New York is very proud of its new Educator Effectiveness Evaluation model, which claims to measure which teachers and principals are effective, relying in part on the increase (or not) of test scores of students.

Bruce Baker of Rutgers demonstrates that the model is biased and inaccurate. It favors classes and schools that start off with higher-performing students.

He concludes with a brief sermon about the importance of ethics:

“I have pointed out that the originators of the SGP approach have stated in numerous technical documents and academic papers that SGPs are intended to be a descriptive tool and are not for making causal assertions (they are not for “attribution of responsibility”) regarding teacher effects on student outcomes. Yet, the authors persist in encouraging states and local districts to do just that. I certainly expect to see them called to the witness stand the first time SGP information is misused to attribute student failure to a teacher.”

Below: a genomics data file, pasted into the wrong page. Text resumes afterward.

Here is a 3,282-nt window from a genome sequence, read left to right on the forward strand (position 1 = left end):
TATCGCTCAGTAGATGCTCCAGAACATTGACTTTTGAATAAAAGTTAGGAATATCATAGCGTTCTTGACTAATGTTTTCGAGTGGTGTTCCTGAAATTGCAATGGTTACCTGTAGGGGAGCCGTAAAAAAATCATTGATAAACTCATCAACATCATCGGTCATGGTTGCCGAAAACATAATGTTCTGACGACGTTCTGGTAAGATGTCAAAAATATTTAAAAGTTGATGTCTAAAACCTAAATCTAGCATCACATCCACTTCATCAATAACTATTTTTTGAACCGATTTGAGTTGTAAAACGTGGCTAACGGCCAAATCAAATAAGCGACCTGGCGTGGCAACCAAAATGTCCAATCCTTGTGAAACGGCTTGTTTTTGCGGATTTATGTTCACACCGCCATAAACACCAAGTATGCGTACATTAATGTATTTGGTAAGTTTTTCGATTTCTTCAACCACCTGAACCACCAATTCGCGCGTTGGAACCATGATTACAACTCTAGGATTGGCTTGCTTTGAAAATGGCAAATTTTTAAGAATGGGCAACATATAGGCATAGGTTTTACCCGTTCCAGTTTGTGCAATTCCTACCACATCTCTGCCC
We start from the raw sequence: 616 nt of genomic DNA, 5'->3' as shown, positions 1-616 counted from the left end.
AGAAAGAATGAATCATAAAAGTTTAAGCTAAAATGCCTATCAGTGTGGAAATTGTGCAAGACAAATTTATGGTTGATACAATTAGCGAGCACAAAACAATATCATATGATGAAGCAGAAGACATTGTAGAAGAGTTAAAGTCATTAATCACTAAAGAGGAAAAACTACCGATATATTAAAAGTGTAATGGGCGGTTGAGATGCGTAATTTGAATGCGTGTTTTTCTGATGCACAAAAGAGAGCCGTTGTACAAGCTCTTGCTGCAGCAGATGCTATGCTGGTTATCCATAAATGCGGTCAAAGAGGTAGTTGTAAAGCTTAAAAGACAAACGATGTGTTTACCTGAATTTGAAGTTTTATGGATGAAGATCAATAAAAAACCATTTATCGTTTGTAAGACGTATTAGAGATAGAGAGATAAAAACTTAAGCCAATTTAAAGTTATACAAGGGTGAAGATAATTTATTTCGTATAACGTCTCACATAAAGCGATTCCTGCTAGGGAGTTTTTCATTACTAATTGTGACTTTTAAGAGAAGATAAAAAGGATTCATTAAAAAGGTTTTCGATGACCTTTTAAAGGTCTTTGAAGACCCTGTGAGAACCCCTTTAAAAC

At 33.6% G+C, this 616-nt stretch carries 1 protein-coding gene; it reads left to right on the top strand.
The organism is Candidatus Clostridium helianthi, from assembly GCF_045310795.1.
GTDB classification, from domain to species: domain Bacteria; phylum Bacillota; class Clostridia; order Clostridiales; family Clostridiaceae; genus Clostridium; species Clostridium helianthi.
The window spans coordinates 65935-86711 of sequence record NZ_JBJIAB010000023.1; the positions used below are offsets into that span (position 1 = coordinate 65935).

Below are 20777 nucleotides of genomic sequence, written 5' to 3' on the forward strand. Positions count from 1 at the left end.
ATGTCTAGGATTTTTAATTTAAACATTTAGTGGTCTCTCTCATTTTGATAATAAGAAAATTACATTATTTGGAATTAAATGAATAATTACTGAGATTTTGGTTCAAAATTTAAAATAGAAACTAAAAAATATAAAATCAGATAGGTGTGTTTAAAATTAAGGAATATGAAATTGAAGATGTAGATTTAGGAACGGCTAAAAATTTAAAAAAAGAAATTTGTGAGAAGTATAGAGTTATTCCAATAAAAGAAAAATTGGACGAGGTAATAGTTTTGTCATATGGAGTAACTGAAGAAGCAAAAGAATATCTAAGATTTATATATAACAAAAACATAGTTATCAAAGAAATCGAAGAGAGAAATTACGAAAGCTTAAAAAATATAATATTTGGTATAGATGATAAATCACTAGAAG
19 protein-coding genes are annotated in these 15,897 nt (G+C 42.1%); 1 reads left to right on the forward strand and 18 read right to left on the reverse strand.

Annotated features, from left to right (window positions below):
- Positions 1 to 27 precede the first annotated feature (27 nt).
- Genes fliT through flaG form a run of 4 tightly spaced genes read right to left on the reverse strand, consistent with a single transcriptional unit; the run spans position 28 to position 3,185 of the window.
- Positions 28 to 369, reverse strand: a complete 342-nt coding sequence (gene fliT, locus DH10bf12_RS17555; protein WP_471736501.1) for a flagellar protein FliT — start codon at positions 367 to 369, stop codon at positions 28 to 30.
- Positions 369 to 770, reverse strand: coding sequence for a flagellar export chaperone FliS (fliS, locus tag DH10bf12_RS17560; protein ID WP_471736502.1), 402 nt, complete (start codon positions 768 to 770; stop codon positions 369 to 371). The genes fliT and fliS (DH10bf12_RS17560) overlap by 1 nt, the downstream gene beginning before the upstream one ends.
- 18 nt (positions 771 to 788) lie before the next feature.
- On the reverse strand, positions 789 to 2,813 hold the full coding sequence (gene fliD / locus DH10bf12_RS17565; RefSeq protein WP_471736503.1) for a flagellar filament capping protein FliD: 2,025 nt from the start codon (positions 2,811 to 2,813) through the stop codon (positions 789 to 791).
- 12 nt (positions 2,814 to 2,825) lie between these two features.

“But the case of the NY-AIR technical report is somewhat more disconcerting. Here, we have a technically proficient author working for a highly respected organization – American Institutes for Research – ignoring all of the statistical red flags (after waiving them), and seemingly oblivious to gaping conceptual holes (commonly understood limitations) between the actual statistical analyses presented and the concluding statements made (and language used throughout).”

“The conclusions are WRONG – statistically and conceptually. And the author needs to recognize that being so damn bluntly wrong may be consequential for the livelihoods of thousands of individual teachers and principals! Yes, it is indeed another leap for a local school administrator to use their state approved evaluation framework, coupled with these measures, to actually decide to adversely affect the livelihood and potential career of some wrongly classified teacher or principal – but the author of this report has given them the tool and provided his blessing. And that’s inexcusable.”